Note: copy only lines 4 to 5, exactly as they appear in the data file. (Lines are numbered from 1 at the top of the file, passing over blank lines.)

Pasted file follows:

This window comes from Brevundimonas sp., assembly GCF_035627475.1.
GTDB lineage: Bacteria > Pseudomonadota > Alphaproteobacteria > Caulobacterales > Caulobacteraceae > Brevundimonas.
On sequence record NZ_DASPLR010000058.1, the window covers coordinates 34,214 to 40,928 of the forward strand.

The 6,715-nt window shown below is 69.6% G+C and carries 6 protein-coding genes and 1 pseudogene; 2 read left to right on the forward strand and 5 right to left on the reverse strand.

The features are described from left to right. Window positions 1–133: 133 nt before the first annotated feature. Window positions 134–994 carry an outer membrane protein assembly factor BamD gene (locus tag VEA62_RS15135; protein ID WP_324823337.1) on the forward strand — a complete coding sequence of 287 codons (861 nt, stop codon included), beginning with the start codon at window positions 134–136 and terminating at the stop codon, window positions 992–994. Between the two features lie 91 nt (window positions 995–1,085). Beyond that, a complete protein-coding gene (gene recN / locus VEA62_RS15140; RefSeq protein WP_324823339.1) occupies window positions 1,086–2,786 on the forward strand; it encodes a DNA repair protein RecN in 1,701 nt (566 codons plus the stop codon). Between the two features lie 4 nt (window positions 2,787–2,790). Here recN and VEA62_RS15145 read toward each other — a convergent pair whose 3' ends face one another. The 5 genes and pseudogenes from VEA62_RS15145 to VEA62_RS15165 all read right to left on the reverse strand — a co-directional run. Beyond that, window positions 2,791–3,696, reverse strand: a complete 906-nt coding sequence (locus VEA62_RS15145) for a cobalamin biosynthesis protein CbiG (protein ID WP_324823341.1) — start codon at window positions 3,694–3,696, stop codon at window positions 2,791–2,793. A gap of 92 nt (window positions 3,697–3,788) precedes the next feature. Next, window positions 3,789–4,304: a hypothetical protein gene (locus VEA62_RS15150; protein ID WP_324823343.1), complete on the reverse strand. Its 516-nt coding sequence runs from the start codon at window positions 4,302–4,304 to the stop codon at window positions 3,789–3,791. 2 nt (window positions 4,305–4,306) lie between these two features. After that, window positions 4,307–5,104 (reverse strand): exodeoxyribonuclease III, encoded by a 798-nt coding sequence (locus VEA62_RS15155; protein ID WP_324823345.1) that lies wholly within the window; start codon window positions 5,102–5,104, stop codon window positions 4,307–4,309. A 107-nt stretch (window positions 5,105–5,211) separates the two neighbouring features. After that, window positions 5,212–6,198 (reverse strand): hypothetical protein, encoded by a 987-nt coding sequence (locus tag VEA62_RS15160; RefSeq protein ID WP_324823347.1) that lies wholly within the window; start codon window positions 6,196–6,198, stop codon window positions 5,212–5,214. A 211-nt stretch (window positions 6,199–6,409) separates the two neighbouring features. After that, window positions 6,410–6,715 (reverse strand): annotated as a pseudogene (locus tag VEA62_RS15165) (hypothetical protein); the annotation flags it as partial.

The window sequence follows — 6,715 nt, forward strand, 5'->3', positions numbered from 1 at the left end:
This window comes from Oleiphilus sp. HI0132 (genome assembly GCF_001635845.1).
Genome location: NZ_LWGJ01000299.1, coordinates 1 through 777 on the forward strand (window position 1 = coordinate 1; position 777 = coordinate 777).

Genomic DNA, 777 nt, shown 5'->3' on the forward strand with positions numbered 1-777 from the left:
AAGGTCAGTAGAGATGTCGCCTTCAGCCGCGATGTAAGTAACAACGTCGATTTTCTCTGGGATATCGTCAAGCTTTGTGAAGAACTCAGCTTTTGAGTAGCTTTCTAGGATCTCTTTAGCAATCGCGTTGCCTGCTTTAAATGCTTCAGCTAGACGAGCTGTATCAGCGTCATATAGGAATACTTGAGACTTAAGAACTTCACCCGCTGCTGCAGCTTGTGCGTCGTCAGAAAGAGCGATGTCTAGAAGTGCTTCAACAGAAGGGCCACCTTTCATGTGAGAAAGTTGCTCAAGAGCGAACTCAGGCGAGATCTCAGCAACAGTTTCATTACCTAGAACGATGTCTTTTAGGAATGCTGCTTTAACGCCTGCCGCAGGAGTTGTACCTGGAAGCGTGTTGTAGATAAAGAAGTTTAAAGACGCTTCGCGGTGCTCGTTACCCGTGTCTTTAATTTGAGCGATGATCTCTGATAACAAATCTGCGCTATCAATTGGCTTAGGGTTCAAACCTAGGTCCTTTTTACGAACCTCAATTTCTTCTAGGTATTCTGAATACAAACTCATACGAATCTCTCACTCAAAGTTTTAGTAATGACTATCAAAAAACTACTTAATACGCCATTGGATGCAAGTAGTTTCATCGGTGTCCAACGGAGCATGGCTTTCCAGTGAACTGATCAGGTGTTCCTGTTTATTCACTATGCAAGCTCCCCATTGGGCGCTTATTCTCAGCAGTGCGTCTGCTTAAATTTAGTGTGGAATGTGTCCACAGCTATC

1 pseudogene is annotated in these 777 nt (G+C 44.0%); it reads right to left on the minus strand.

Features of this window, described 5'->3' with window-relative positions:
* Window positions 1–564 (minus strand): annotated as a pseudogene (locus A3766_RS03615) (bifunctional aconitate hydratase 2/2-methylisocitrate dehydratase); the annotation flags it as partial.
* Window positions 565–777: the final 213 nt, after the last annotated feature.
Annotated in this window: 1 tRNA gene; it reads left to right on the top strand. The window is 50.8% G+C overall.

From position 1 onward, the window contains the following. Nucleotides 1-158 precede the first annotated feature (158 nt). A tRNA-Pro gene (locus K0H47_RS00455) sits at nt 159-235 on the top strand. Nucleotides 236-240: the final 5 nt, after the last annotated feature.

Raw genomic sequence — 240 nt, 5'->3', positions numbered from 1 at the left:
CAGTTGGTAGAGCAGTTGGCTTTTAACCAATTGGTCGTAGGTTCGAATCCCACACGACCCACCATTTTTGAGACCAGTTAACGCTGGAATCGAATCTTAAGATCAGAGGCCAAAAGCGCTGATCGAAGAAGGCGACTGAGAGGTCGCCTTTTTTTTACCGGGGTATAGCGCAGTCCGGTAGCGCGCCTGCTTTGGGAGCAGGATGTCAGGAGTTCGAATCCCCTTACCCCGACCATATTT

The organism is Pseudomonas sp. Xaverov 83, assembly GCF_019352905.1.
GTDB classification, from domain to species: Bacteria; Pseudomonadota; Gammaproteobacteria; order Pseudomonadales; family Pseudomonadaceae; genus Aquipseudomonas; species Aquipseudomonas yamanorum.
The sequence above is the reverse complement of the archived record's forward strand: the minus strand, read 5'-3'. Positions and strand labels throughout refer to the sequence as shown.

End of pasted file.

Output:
The 6,715-nt window shown below is 69.6% G+C and carries 6 protein-coding genes and 1 pseudogene; 2 read left to right on the forward strand and 5 right to left on the reverse strand.

The features are described from left to right. Window positions 1–133: 133 nt before the first annotated feature. Window positions 134–994 carry an outer membrane protein assembly factor BamD gene (locus tag VEA62_RS15135; protein ID WP_324823337.1) on the forward strand — a complete coding sequence of 287 codons (861 nt, stop codon included), beginning with the start codon at window positions 134–136 and terminating at the stop codon, window positions 992–994. Between the two features lie 91 nt (window positions 995–1,085). Beyond that, a complete protein-coding gene (gene recN / locus VEA62_RS15140; RefSeq protein WP_324823339.1) occupies window positions 1,086–2,786 on the forward strand; it encodes a DNA repair protein RecN in 1,701 nt (566 codons plus the stop codon). Between the two features lie 4 nt (window positions 2,787–2,790). Here recN and VEA62_RS15145 read toward each other — a convergent pair whose 3' ends face one another. The 5 genes and pseudogenes from VEA62_RS15145 to VEA62_RS15165 all read right to left on the reverse strand — a co-directional run. Beyond that, window positions 2,791–3,696, reverse strand: a complete 906-nt coding sequence (locus VEA62_RS15145) for a cobalamin biosynthesis protein CbiG (protein ID WP_324823341.1) — start codon at window positions 3,694–3,696, stop codon at window positions 2,791–2,793. A gap of 92 nt (window positions 3,697–3,788) precedes the next feature. Next, window positions 3,789–4,304: a hypothetical protein gene (locus VEA62_RS15150; protein ID WP_324823343.1), complete on the reverse strand. Its 516-nt coding sequence runs from the start codon at window positions 4,302–4,304 to the stop codon at window positions 3,789–3,791. 2 nt (window positions 4,305–4,306) lie between these two features. After that, window positions 4,307–5,104 (reverse strand): exodeoxyribonuclease III, encoded by a 798-nt coding sequence (locus VEA62_RS15155; protein ID WP_324823345.1) that lies wholly within the window; start codon window positions 5,102–5,104, stop codon window positions 4,307–4,309. A 107-nt stretch (window positions 5,105–5,211) separates the two neighbouring features. After that, window positions 5,212–6,198 (reverse strand): hypothetical protein, encoded by a 987-nt coding sequence (locus tag VEA62_RS15160; RefSeq protein ID WP_324823347.1) that lies wholly within the window; start codon window positions 6,196–6,198, stop codon window positions 5,212–5,214. A 211-nt stretch (window positions 6,199–6,409) separates the two neighbouring features. After that, window positions 6,410–6,715 (reverse strand): annotated as a pseudogene (locus tag VEA62_RS15165) (hypothetical protein); the annotation flags it as partial.